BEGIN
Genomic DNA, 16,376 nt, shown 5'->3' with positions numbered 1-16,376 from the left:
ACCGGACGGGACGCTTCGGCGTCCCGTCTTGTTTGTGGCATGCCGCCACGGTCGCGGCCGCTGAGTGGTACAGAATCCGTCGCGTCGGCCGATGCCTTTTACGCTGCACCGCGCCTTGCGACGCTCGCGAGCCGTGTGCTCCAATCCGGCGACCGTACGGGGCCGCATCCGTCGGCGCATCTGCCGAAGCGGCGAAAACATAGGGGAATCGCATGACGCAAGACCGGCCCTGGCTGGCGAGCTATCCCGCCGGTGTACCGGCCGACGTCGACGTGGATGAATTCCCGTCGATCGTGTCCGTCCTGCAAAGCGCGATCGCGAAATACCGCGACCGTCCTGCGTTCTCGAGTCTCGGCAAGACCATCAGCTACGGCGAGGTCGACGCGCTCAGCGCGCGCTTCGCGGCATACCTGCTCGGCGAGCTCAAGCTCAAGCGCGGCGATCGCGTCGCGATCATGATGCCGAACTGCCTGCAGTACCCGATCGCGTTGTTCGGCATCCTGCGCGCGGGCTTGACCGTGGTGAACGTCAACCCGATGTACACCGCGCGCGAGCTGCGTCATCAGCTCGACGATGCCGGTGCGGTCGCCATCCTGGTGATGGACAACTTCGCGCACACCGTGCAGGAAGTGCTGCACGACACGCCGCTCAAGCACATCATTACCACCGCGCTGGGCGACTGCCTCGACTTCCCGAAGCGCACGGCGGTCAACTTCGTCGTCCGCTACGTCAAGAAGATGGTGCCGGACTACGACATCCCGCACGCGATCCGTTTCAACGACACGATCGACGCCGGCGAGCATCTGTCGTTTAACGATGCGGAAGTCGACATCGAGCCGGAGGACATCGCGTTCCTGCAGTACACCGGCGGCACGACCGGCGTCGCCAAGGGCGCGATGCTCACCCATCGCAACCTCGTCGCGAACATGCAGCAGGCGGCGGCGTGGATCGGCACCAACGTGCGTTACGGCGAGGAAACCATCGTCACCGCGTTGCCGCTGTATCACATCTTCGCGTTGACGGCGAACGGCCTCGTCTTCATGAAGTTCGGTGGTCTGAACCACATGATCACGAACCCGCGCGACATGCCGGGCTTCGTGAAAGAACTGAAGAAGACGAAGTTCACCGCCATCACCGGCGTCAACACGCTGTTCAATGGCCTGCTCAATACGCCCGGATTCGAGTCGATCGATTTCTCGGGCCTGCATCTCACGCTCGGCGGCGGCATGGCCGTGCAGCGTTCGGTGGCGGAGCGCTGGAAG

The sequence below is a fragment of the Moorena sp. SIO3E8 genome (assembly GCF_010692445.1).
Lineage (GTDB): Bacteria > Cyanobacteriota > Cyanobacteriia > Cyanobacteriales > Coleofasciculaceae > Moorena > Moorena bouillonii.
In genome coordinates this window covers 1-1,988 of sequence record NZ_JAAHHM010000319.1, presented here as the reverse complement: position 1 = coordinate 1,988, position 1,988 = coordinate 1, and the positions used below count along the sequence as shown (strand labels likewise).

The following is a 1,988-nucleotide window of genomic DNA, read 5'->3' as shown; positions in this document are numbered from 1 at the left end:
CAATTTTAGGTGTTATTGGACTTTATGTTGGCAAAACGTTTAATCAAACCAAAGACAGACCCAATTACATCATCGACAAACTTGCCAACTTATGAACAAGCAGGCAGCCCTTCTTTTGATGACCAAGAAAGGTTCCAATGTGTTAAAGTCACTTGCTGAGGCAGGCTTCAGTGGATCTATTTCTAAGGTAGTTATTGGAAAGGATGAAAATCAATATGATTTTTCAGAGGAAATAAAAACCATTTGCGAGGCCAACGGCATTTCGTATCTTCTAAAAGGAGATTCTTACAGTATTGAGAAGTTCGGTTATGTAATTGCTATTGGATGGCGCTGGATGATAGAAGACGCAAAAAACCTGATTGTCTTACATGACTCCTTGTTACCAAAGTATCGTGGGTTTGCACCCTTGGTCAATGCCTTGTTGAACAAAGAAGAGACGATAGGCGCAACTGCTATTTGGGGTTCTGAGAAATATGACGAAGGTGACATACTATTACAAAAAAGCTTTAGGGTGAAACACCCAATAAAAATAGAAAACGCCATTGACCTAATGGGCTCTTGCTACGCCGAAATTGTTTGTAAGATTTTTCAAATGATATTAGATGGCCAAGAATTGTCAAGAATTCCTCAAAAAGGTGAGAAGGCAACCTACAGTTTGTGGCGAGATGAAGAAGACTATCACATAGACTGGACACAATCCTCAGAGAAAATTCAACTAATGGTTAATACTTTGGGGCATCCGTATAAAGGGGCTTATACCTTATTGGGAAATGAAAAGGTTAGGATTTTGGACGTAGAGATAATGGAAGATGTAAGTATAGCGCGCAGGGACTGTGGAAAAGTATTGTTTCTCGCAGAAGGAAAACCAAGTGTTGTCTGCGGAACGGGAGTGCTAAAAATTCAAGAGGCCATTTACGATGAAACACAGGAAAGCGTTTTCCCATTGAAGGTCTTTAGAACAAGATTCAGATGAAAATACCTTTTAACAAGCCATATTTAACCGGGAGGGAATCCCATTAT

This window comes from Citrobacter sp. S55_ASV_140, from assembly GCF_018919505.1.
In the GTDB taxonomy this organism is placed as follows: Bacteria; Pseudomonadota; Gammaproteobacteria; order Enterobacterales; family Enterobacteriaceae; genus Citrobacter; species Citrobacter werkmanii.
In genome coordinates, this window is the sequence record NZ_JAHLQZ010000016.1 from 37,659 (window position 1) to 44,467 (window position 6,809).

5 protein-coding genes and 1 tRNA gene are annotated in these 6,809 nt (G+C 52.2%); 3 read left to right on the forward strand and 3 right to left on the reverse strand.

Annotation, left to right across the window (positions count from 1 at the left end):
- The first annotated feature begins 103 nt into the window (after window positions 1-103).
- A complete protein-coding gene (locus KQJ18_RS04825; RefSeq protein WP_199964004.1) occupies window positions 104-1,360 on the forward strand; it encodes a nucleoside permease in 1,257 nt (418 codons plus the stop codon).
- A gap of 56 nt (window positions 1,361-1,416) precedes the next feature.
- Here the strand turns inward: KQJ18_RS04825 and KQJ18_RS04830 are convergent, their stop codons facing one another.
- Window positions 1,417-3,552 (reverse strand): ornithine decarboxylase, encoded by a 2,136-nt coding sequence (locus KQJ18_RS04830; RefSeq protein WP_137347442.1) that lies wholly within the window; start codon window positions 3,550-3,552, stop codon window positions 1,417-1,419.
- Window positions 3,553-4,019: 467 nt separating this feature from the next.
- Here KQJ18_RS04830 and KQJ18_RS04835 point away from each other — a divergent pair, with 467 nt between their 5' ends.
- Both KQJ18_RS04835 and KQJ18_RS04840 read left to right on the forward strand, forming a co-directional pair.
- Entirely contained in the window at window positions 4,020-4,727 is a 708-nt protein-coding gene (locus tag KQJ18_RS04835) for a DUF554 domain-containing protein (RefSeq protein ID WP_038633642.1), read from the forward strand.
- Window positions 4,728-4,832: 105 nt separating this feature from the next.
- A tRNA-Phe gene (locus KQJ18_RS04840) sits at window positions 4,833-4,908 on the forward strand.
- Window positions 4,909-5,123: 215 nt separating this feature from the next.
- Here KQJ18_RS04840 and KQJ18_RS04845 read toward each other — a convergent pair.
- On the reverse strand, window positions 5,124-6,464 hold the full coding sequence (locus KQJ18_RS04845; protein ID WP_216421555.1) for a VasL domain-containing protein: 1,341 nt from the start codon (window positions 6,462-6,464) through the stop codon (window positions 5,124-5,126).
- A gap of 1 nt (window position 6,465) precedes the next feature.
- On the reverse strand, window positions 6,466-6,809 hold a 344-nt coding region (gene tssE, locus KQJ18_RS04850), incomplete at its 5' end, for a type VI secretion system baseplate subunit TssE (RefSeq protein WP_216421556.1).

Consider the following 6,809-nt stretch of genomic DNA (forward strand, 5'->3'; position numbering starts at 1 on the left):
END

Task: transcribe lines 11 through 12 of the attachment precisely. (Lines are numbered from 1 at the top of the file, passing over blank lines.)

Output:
5 protein-coding genes and 1 tRNA gene are annotated in these 6,809 nt (G+C 52.2%); 3 read left to right on the forward strand and 3 right to left on the reverse strand.

Annotation, left to right across the window (positions count from 1 at the left end):